Initially, the servicing of vehicle engines or other components, air conditioning units, and other such equipment involving the transfer of fluid, was performed with dedicated equipment. As an example, oil was added to an engine by literally pouring it from a can into the engine, or transferring it from a drum by means of a dedicated pump and service flow line. Using the latter, bulk method, the metering of the correct amount of oil required presented a problem. Adding (and removing) other fluids such as transmission fluid, differential oil and the like, was done serially with dedicated reservoirs and flow lines, with dubiously accurate metering devices. As a further example, air and possibly sealants were added to pneumatic tires using dedicated sources of compressed air and sealant, respectively, and often delivered with dedicated service hoses and fittings.
Traditional servicing of air conditioning units has also required dedicated systems. Refrigerant and oil is typically removed with one system. The system is leak tested with another dedicated system. The system is evacuated with a dedicated vacuum pump and associated service lines or hoses. Refrigerant and oil are added with still additional dedicated systems. It is very important to note that leak testing with nitrogen as a pressurization medium is not new to the petrochemical industry. For many years, the industry has used the method for testing its pressure vessels, such as heat exchangers, piping and the like. However, the method is new in its application to the mobile and stationary air conditioning and refrigeration industries, though only occasionally used by some enlightened technicians as stand-alone equipment to flush and leak test. Furthermore, because there is no widespread understanding of its value within those markets, service equipment is not currently available to accommodate the use of a compressed gas into the now popular "recovery" machine, or dual function "recovery-recycle" machine, as an embodiment of their operation. None has integrated the concept of the invention to be disclosed into their designs.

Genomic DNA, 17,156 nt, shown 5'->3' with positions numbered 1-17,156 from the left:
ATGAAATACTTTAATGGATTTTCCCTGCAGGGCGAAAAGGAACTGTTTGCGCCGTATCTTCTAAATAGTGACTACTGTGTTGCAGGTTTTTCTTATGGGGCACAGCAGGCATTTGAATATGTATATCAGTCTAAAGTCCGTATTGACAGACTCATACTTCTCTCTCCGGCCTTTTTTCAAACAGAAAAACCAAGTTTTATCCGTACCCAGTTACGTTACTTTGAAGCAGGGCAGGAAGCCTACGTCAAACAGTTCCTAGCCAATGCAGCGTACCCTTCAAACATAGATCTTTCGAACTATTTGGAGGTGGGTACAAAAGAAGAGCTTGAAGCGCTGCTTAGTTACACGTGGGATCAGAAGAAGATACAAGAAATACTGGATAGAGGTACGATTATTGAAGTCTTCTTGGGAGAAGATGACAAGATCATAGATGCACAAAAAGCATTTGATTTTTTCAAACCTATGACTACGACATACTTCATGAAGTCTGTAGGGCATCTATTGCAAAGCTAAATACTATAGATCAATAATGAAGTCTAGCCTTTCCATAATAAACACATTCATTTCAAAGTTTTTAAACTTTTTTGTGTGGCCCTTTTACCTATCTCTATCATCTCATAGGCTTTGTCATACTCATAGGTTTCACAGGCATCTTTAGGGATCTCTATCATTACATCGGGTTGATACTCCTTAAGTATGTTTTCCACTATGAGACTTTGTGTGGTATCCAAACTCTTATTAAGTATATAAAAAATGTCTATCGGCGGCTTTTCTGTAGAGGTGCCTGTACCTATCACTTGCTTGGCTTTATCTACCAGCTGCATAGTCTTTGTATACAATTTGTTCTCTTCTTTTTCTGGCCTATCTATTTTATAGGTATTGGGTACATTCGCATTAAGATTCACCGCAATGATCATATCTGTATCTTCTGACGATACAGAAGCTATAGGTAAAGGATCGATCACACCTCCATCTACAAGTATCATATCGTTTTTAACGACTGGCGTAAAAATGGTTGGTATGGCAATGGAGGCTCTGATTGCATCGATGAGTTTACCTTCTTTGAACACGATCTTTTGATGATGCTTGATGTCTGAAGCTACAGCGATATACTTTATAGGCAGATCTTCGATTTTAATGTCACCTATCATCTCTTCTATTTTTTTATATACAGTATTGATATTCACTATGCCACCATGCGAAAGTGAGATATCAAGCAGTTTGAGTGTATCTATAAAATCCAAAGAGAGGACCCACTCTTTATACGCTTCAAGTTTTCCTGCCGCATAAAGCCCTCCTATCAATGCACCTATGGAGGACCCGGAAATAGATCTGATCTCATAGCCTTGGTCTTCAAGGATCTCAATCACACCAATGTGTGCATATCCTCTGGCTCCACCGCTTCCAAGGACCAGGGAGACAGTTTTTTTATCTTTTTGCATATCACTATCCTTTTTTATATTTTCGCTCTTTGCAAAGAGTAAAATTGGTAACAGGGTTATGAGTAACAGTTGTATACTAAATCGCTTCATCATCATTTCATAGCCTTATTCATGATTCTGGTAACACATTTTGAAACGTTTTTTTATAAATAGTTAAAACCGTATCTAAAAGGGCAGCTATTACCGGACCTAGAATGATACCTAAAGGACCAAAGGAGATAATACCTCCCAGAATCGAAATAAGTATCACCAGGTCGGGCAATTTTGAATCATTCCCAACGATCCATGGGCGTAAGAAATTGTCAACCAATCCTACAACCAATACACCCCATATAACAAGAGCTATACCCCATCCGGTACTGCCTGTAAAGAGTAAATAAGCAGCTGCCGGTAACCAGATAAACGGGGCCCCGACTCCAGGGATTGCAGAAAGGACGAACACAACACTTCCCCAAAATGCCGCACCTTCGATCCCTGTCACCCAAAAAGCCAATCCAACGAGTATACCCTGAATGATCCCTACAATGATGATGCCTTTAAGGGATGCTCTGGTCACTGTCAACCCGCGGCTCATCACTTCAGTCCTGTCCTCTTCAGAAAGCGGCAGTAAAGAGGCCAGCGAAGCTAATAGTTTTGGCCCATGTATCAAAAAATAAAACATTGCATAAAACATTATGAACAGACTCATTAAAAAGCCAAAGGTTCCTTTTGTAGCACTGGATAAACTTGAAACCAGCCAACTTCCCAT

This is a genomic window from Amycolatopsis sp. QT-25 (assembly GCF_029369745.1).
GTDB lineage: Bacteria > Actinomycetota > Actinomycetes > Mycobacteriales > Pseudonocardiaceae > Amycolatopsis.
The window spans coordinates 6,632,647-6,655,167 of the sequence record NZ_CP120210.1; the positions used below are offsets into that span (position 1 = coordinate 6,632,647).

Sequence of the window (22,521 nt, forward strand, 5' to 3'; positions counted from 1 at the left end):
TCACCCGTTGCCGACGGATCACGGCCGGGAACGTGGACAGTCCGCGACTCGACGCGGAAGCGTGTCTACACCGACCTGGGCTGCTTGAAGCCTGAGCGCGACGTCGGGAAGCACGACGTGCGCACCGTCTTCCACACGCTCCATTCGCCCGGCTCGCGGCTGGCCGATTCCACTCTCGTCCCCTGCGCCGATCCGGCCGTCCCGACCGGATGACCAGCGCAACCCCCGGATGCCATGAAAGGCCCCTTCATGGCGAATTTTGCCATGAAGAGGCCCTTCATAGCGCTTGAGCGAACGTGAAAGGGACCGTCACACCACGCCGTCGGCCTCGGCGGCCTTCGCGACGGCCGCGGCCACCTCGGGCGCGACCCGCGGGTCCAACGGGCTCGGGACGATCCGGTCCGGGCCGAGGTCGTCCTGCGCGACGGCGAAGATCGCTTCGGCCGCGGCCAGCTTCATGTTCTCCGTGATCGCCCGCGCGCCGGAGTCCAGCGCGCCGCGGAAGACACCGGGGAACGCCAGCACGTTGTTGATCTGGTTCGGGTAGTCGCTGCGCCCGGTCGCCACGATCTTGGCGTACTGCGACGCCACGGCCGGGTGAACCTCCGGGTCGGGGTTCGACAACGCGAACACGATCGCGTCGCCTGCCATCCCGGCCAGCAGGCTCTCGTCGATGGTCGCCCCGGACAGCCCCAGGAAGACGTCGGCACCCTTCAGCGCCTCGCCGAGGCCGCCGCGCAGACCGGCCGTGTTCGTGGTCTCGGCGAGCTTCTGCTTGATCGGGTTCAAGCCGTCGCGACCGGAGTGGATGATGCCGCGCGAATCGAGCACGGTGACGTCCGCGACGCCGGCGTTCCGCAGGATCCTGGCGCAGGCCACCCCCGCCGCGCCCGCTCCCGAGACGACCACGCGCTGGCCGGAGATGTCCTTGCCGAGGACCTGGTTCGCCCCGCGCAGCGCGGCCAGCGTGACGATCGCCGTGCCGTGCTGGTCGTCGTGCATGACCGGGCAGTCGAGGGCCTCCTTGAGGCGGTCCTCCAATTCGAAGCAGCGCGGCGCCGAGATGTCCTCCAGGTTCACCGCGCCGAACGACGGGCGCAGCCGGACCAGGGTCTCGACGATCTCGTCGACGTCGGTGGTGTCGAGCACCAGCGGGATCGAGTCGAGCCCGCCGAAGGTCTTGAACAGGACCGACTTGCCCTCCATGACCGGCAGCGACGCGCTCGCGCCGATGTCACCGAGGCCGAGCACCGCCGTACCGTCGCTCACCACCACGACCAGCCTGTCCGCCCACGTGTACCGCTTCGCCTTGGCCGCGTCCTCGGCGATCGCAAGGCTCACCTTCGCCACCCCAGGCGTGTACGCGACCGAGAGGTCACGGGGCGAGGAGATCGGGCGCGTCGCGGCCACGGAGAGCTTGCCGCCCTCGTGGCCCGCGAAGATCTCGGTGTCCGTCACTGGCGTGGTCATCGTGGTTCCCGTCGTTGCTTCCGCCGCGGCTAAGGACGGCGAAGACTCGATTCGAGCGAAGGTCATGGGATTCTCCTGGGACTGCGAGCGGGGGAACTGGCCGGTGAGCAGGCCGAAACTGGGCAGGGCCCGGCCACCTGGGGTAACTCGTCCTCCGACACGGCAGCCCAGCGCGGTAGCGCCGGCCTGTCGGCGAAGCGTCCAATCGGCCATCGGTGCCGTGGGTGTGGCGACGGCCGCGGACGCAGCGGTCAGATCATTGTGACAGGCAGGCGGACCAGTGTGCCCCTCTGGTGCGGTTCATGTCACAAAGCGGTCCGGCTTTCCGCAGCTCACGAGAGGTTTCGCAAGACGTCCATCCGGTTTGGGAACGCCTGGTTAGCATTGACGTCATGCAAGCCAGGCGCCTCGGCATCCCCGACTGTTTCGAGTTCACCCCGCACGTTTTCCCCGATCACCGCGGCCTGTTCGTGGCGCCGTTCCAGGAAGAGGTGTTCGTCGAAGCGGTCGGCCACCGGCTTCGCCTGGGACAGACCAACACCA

The importance of integrating compressed gas into air conditioning and refrigeration service equipment is now addressed. Although modern recovery and recycling equipment includes a degree of similarity to the present invention, none has incorporated compressed gas leak test capabilities. This feature is important because, as refrigerant compressor oil circulates throughout an air condition or refrigeration system, it coats the inside of all hoses, tubes, fittings and system components. The oil coating becomes a seal against leaks, making small leaks difficult to detect.
A recent automobile air conditioning trade association survey reported that the national average of success in finding air conditioning system leaks the first time, with today's technology, is only 75%. This means that 25% of all leaks on automobile air conditioning systems are not being found the first time, which translates into many repair jobs which must be reworked and thereby costing extra manpower, lost revenue and customer dissatisfaction.
Examples of modern leak detectors include ultraviolet fluorescent dyes, electronic leak detectors (corona discharge and heated diode technology), and the like.